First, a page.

May I have a decent immigration policy, please?

May I have a decent immigration policy, please? 

Excerpts from  Hizami‘s article

It’s long been apparent that a vicious undercurrent of xenophobia runs through Malaysian society,

  1. cheerfully whipped up by the mainstream press, and

  2. championed by a worrying spectrum of individuals. 

  3. Remember the panicky TV3 reports on ‘immigrants’ flooding KLCC during public holidays, and

  4. Wong Chun Wai’s editorial on how ‘uncomfortable’ it was to see so many foreigners (the wrong sort – Whites are perfectly fine) around town?

  5. The obligatory newspaper reports connecting ‘illegals’ to the most recent crime?

  6. The seemingly endless trail of abuse left by Rela and over-zealous police officers towards foreigners?

  7. The off-hand way we shut illegal immigrants up in appalling detention camps, and

  8. dismiss any notion that when they ‘riot’, it might be because we treat them little better than dirt?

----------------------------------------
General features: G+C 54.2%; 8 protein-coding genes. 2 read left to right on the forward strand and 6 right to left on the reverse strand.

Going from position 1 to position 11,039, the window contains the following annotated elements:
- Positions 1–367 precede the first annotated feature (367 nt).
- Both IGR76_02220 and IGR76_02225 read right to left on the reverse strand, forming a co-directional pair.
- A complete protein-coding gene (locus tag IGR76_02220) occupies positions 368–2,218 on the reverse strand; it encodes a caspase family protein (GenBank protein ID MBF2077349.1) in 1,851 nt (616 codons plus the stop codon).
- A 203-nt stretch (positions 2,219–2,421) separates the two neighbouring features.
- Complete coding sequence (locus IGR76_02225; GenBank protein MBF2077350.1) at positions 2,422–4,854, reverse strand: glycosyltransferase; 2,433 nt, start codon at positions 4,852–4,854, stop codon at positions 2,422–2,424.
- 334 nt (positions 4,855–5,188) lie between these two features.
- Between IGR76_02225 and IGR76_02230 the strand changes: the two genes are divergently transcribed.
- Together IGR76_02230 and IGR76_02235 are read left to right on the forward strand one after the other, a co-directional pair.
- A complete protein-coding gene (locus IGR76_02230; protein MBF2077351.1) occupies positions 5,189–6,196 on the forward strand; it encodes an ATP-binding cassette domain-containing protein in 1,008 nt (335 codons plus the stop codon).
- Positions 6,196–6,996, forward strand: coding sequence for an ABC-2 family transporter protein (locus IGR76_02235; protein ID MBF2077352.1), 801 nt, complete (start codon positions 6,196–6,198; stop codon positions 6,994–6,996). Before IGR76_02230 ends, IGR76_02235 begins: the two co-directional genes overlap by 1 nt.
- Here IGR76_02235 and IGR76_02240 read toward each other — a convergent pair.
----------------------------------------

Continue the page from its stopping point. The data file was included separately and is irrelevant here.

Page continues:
9. Or the casual racism which can be found everywhere, from the blasting of tall, dark Africans on Petaling Street, to the perennial notion that

  10. we should be helping our ‘own’ poor, not filthy Burmese or Indonesian illegals.

I have never understood how any Muslim can reconcile racism with their religious faith.

I would like to talk about xenophobia and migration,

  1. incredibly unhappy about the way Malaysia approaches its migrants.

  2. Migration policy isn’t easy. Every country which is better off than others will have to grapple with immigration. And no one does it perfectly either.

  3. The US has hang-ups over Latinos; the UK has hang-ups over everyone, apparently; Australia has hang-ups over their ‘boat people’; and Europe as a whole has hang-ups over Muslims.

  4. But that’s no excuse for us to not try and do right by those who come to our country looking for a better life.

  5. And I would submit that there are a few crucial points we have to flag up to reform our new Immigration policy, that will form the basis for any policy we eventually come up with.